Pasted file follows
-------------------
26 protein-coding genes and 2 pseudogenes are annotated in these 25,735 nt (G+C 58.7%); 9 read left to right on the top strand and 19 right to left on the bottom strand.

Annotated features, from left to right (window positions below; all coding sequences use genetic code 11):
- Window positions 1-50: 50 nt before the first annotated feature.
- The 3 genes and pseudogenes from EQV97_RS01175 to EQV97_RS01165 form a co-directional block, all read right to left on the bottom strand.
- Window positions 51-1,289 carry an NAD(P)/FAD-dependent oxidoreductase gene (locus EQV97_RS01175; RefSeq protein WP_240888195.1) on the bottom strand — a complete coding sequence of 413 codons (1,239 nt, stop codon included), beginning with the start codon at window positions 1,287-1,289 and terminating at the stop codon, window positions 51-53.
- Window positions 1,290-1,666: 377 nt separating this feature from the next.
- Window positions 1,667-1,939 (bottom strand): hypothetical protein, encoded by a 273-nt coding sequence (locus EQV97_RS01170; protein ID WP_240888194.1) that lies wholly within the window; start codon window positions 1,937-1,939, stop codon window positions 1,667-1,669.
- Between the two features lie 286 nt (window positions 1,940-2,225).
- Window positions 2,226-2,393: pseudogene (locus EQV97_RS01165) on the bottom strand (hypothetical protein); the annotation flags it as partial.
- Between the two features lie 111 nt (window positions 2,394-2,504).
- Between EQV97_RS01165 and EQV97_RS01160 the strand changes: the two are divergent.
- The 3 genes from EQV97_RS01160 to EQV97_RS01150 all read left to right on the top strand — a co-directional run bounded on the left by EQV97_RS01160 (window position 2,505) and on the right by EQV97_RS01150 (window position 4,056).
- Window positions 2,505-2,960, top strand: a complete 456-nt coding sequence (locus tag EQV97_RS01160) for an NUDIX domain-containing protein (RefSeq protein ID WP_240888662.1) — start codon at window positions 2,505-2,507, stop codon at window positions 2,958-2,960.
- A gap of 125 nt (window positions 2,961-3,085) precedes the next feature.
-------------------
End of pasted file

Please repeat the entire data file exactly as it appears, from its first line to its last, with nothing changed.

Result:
26 protein-coding genes and 2 pseudogenes are annotated in these 25,735 nt (G+C 58.7%); 9 read left to right on the top strand and 19 right to left on the bottom strand.

Annotated features, from left to right (window positions below; all coding sequences use genetic code 11):
- Window positions 1-50: 50 nt before the first annotated feature.
- The 3 genes and pseudogenes from EQV97_RS01175 to EQV97_RS01165 form a co-directional block, all read right to left on the bottom strand.
- Window positions 51-1,289 carry an NAD(P)/FAD-dependent oxidoreductase gene (locus EQV97_RS01175; RefSeq protein WP_240888195.1) on the bottom strand — a complete coding sequence of 413 codons (1,239 nt, stop codon included), beginning with the start codon at window positions 1,287-1,289 and terminating at the stop codon, window positions 51-53.
- Window positions 1,290-1,666: 377 nt separating this feature from the next.
- Window positions 1,667-1,939 (bottom strand): hypothetical protein, encoded by a 273-nt coding sequence (locus EQV97_RS01170; protein ID WP_240888194.1) that lies wholly within the window; start codon window positions 1,937-1,939, stop codon window positions 1,667-1,669.
- Between the two features lie 286 nt (window positions 1,940-2,225).
- Window positions 2,226-2,393: pseudogene (locus EQV97_RS01165) on the bottom strand (hypothetical protein); the annotation flags it as partial.
- Between the two features lie 111 nt (window positions 2,394-2,504).
- Between EQV97_RS01165 and EQV97_RS01160 the strand changes: the two are divergent.
- The 3 genes from EQV97_RS01160 to EQV97_RS01150 all read left to right on the top strand — a co-directional run bounded on the left by EQV97_RS01160 (window position 2,505) and on the right by EQV97_RS01150 (window position 4,056).
- Window positions 2,505-2,960, top strand: a complete 456-nt coding sequence (locus tag EQV97_RS01160) for an NUDIX domain-containing protein (RefSeq protein ID WP_240888662.1) — start codon at window positions 2,505-2,507, stop codon at window positions 2,958-2,960.
- A gap of 125 nt (window positions 2,961-3,085) precedes the next feature.